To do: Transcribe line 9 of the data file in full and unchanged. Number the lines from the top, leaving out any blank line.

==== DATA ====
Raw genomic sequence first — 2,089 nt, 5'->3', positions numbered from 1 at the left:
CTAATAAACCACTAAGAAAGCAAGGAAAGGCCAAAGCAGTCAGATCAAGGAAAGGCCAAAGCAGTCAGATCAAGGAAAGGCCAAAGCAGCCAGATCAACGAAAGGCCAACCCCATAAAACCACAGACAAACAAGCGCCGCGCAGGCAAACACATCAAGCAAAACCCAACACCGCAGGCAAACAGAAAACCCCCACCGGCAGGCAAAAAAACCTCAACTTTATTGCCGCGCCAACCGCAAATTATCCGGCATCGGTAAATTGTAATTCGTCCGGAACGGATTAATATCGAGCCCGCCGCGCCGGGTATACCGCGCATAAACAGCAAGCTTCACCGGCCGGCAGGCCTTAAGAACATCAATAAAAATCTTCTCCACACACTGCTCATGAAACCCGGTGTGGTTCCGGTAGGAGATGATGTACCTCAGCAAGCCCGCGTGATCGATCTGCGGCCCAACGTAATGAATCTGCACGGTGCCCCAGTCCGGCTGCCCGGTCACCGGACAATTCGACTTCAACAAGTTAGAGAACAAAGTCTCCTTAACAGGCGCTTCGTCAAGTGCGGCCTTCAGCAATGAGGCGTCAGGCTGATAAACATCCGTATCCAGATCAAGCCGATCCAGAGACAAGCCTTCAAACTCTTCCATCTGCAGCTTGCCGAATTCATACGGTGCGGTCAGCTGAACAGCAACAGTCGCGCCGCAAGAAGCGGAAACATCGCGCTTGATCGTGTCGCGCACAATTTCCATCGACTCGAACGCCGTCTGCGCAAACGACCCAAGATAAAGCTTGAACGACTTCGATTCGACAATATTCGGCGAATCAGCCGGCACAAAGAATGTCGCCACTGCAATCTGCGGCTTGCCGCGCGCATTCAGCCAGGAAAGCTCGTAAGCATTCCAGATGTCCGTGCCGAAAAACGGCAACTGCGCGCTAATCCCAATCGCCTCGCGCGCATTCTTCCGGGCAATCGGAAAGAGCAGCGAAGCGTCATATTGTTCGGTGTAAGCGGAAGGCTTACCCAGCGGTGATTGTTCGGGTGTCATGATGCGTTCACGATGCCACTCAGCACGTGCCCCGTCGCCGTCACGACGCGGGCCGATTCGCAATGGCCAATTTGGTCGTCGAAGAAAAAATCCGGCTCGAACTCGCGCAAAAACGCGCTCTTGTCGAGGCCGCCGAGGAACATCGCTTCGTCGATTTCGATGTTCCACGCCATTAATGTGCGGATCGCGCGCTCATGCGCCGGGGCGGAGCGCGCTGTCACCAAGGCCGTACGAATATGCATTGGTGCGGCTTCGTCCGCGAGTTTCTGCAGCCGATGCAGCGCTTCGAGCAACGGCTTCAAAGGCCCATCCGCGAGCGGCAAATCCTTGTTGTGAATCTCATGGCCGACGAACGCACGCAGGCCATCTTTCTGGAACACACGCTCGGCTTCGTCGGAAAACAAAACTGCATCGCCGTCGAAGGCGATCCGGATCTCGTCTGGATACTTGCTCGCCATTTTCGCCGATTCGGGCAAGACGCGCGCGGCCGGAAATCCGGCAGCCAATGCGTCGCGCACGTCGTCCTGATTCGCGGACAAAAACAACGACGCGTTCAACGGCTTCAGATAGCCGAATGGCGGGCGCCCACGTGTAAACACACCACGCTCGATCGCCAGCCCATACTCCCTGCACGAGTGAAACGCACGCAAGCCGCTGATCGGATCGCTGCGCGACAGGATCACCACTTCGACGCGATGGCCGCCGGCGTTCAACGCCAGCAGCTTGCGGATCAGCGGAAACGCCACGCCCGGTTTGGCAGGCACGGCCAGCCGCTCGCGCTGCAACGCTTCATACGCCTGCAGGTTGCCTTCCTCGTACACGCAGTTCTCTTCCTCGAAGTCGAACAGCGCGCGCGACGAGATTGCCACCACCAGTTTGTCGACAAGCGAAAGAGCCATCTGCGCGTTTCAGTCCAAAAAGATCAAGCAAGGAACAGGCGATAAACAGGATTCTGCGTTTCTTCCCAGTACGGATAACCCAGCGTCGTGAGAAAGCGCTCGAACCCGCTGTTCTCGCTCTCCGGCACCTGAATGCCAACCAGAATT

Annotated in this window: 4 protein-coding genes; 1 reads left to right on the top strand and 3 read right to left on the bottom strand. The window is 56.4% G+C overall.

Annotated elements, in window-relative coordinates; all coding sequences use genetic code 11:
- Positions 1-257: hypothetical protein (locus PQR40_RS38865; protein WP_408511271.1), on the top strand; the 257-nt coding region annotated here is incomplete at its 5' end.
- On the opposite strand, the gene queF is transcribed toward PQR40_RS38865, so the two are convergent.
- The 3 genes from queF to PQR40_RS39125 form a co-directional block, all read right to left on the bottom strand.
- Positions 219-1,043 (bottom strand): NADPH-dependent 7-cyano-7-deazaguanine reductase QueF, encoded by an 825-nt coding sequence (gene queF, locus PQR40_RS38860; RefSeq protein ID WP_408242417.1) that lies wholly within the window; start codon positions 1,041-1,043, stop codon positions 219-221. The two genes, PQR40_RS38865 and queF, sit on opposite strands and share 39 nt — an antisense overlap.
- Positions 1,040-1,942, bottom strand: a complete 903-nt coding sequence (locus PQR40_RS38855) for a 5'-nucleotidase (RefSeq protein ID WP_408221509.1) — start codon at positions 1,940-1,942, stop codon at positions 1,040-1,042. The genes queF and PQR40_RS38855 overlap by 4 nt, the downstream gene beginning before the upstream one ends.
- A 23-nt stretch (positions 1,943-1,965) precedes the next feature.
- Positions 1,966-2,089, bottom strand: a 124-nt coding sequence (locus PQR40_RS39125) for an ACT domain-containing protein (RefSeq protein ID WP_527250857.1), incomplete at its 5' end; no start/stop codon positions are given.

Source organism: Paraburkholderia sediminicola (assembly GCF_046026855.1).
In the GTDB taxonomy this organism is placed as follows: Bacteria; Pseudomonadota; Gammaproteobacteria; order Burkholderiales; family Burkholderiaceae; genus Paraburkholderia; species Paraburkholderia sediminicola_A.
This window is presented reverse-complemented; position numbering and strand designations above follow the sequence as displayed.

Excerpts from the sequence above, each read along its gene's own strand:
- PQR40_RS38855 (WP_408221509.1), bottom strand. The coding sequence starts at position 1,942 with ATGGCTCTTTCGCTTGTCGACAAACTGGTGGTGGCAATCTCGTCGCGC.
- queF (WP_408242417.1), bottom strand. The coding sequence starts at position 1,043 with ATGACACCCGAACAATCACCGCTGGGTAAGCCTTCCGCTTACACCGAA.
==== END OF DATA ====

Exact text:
- Positions 1,040-1,942, bottom strand: a complete 903-nt coding sequence (locus PQR40_RS38855) for a 5'-nucleotidase (RefSeq protein ID WP_408221509.1) — start codon at positions 1,940-1,942, stop codon at positions 1,040-1,042. The genes queF and PQR40_RS38855 overlap by 4 nt, the downstream gene beginning before the upstream one ends.